Message 4 of 6 , Feb 21, 2006
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            On 08.02.2006, at 11:23, Patrick Wynne wrote (off-list):

            > What we do NOT ever see is a pa.t. formed by insertion of a nasal
            > infix between a verb stem and a pronominal ending, as you propose
            > in **_ub + n + ni_.

            That's certainly a strong point. Just to clarify, there are two
            assumptions that led me to this reconstruction:

            1) The infixed past tense forms derive from original suffixed forms
            by regular sound change, as in Q. _lemba_ < _*lebnâ_ (Etym s.v.LEB-).

            2) that the apparent past tense marker *_-ê_ was originally a marker
            of the 3. sg.

            Ad 1) It's true that Tolkien's own wording suggests that there was an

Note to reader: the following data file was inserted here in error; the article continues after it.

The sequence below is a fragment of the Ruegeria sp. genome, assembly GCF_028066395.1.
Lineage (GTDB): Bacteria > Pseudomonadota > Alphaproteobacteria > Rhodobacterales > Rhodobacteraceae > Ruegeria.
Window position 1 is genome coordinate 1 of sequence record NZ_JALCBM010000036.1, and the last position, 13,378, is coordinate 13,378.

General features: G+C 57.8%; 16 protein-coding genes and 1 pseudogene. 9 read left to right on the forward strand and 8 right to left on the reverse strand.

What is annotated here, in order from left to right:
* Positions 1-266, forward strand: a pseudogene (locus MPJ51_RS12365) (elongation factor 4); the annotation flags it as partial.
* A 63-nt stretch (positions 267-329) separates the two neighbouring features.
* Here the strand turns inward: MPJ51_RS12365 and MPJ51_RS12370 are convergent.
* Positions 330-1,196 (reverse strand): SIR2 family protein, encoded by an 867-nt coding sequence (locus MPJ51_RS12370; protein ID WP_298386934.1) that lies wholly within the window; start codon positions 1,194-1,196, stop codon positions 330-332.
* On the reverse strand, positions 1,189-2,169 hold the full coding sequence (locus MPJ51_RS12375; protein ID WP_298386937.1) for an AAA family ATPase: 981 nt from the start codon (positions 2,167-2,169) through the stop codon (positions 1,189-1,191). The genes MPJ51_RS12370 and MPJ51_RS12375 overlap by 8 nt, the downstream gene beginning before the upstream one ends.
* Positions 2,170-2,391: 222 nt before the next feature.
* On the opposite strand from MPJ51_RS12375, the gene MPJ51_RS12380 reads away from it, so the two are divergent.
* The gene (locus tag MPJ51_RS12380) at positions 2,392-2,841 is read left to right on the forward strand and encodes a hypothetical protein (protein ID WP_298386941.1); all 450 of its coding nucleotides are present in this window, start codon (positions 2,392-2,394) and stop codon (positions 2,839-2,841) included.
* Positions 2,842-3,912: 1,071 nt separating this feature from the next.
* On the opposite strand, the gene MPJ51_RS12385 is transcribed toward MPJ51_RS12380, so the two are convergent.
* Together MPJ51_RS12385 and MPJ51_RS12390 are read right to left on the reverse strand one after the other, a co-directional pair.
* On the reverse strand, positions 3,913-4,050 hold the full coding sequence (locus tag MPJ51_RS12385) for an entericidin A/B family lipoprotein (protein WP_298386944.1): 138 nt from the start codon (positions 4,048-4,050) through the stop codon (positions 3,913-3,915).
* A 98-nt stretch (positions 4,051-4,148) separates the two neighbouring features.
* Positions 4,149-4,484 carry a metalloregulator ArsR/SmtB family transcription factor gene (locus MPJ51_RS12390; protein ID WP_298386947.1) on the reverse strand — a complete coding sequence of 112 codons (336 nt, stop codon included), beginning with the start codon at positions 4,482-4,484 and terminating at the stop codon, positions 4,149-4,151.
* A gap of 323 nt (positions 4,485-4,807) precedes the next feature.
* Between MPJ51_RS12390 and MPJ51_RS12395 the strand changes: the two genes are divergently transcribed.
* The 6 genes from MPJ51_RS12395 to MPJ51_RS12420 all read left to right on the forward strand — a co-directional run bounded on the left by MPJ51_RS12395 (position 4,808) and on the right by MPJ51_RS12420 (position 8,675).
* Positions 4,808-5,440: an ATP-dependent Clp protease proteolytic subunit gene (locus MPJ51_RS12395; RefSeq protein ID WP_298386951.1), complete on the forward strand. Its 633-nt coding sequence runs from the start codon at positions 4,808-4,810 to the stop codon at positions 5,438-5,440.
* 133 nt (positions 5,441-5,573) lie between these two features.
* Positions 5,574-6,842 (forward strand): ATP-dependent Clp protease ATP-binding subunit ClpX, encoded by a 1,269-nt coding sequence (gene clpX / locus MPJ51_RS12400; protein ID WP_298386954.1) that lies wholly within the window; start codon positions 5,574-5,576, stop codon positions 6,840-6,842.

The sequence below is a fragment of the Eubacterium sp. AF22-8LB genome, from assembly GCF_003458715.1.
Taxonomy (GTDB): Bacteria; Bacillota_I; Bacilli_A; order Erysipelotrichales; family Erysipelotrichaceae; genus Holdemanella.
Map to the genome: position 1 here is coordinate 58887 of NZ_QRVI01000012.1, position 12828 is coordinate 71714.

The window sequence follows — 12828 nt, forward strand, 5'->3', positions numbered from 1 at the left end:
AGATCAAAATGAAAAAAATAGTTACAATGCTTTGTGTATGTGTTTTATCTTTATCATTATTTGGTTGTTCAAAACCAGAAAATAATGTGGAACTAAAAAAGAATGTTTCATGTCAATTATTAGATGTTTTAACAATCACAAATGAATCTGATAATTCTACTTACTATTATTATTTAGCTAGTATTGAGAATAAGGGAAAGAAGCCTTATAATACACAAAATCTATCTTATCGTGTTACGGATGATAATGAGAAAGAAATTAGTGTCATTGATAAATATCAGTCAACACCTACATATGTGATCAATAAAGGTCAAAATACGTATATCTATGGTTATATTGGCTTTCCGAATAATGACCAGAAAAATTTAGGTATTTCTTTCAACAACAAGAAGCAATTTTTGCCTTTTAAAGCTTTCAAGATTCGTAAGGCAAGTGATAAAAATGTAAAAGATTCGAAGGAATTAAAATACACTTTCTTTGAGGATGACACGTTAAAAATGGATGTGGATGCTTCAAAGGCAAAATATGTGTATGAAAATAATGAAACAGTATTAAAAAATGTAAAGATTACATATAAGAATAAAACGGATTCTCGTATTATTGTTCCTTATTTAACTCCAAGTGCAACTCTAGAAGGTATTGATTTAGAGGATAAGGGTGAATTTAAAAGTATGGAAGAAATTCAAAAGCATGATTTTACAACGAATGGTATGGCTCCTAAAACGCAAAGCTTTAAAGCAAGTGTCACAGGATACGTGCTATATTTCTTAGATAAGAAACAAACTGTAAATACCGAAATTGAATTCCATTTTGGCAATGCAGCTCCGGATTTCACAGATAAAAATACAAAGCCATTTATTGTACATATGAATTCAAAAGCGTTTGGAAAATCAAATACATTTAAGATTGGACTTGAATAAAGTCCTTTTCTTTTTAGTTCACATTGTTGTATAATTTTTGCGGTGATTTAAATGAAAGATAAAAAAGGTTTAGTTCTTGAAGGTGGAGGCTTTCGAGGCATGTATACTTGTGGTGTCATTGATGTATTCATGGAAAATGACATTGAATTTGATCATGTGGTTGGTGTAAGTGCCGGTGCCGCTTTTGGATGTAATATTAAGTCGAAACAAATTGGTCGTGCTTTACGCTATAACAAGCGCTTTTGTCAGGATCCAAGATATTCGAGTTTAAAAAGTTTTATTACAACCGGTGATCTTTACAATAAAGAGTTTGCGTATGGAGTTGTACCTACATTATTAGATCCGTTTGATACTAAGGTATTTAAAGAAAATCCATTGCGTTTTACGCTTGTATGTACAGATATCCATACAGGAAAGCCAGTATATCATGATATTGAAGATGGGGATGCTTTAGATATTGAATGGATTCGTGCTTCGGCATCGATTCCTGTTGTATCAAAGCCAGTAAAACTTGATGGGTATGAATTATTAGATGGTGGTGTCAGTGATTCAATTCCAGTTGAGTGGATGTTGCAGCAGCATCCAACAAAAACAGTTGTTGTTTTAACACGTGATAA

original distinction between nasal infixion and suffixation of _-ne_
            with subsequent metathesis.

            [One such passage making this distinction occurs in the Early Qenya
            Grammar (ms.), where Tolkien writes that the past stem was formed
            by addition of the suffixes _-ye_, _-ie_, or _-ne_, but that the most
            common of these, _-ie_, "is normally accompanied by stem strengthening
            consisting of (1) a-infixion, (2) n-infixion, (3) vowel lengthening"
            (PE14:56). -- PHW]

            I could, and probably should have written **_umb-ni_. Which brings
            us to:

            Ad 2) That, I'll admit is a very weak point, as Tolkien's writings
            suggest otherwise. It was an entirely ad hoc assumption, in order to
            explain one particular form. It seemed to me (somewhat) admissable
            because Tolkien's languages (unlike 'real-world' ones) are subject to
            re-formation/ interpretation without further notice. Also, re-
            formation of case endings (especially in past tense) based on the 3.
            sg. are frequent in the world's languages.

            Yet *_ê_ or (or, at some stage *_ie_, cf. Helios' post) is indeed
            indicative of past tense in particular and so throughout the corpus.

            David Kiltz